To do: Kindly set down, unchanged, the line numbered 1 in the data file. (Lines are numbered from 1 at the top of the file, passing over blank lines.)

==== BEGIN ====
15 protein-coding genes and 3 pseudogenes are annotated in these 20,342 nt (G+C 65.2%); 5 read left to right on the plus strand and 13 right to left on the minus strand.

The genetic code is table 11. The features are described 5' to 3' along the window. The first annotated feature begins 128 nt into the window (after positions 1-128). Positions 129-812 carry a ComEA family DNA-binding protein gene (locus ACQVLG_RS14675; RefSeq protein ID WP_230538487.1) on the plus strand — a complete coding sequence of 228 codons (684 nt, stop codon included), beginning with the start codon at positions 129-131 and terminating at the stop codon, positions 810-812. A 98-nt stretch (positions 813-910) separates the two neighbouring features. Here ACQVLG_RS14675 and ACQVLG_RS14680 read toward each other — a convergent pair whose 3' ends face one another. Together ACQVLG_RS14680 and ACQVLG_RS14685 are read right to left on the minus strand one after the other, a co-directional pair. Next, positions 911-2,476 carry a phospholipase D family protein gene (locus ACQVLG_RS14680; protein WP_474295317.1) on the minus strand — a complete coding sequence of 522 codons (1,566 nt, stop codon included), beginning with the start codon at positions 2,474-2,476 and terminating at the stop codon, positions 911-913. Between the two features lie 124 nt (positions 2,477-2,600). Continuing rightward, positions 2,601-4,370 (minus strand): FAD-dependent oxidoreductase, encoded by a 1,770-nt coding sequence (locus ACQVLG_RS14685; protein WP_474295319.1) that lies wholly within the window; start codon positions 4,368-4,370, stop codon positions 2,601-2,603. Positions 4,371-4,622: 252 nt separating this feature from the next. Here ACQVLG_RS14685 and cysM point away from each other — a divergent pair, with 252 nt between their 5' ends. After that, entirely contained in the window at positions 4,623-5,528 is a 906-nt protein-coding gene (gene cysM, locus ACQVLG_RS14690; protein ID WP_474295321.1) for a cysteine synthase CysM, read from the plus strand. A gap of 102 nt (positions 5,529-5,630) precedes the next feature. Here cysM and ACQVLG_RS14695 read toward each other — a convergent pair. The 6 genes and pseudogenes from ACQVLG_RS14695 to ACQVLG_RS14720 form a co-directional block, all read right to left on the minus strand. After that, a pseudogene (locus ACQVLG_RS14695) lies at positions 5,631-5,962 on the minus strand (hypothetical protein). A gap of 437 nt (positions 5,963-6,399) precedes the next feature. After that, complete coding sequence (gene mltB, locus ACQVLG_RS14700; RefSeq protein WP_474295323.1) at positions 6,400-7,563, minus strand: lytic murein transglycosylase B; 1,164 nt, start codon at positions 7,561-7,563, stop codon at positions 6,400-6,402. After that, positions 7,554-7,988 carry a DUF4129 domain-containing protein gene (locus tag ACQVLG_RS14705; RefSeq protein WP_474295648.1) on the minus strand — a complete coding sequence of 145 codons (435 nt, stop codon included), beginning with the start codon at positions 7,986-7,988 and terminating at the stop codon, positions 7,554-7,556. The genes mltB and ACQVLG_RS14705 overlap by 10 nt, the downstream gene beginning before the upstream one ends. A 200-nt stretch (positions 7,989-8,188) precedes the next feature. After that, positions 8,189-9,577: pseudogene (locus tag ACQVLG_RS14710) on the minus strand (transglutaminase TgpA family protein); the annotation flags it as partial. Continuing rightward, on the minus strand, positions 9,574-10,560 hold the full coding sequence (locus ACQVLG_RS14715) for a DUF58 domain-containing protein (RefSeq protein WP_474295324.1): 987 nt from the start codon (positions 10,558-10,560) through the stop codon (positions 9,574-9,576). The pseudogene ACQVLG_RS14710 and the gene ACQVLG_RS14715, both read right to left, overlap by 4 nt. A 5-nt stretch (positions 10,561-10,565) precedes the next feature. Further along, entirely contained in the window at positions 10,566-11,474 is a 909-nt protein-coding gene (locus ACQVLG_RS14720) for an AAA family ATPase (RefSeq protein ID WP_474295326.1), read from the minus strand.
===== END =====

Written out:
15 protein-coding genes and 3 pseudogenes are annotated in these 20,342 nt (G+C 65.2%); 5 read left to right on the plus strand and 13 right to left on the minus strand.